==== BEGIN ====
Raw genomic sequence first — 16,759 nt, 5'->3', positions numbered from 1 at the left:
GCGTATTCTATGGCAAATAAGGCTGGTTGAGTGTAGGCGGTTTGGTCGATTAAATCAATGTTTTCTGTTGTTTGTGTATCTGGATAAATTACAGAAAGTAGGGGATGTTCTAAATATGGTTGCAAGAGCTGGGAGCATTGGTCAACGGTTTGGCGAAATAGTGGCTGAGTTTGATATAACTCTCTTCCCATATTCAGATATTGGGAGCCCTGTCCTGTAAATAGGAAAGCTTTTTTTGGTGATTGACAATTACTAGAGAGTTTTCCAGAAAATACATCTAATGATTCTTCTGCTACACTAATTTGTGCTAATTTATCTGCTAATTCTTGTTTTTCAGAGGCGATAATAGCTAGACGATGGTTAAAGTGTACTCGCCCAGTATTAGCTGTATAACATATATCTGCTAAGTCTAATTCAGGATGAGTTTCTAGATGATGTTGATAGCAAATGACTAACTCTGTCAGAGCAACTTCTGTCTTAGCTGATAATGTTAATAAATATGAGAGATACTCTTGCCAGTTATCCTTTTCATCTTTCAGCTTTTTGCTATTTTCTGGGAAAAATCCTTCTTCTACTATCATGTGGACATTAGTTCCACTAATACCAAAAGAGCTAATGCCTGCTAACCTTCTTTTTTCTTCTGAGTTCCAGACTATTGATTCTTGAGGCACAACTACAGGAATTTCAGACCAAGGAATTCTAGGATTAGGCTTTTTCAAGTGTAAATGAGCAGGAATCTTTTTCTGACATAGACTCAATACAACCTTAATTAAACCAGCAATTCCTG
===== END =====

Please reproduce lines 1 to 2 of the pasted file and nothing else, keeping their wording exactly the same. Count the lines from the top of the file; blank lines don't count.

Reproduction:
Raw genomic sequence first — 16,759 nt, 5'->3', positions numbered from 1 at the left:
GCGTATTCTATGGCAAATAAGGCTGGTTGAGTGTAGGCGGTTTGGTCGATTAAATCAATGTTTTCTGTTGTTTGTGTATCTGGATAAATTACAGAAAGTAGGGGATGTTCTAAATATGGTTGCAAGAGCTGGGAGCATTGGTCAACGGTTTGGCGAAATAGTGGCTGAGTTTGATATAACTCTCTTCCCATATTCAGATATTGGGAGCCCTGTCCTGTAAATAGGAAAGCTTTTTTTGGTGATTGACAATTACTAGAGAGTTTTCCAGAAAATACATCTAATGATTCTTCTGCTACACTAATTTGTGCTAATTTATCTGCTAATTCTTGTTTTTCAGAGGCGATAATAGCTAGACGATGGTTAAAGTGTACTCGCCCAGTATTAGCTGTATAACATATATCTGCTAAGTCTAATTCAGGATGAGTTTCTAGATGATGTTGATAGCAAATGACTAACTCTGTCAGAGCAACTTCTGTCTTAGCTGATAATGTTAATAAATATGAGAGATACTCTTGCCAGTTATCCTTTTCATCTTTCAGCTTTTTGCTATTTTCTGGGAAAAATCCTTCTTCTACTATCATGTGGACATTAGTTCCACTAATACCAAAAGAGCTAATGCCTGCTAACCTTCTTTTTTCTTCTGAGTTCCAGACTATTGATTCTTGAGGCACAACTACAGGAATTTCAGACCAAGGAATTCTAGGATTAGGCTTTTTCAAGTGTAAATGAGCAGGAATCTTTTTCTGACATAGACTCAATACAACCTTAATTAAACCAGCAATTCCTG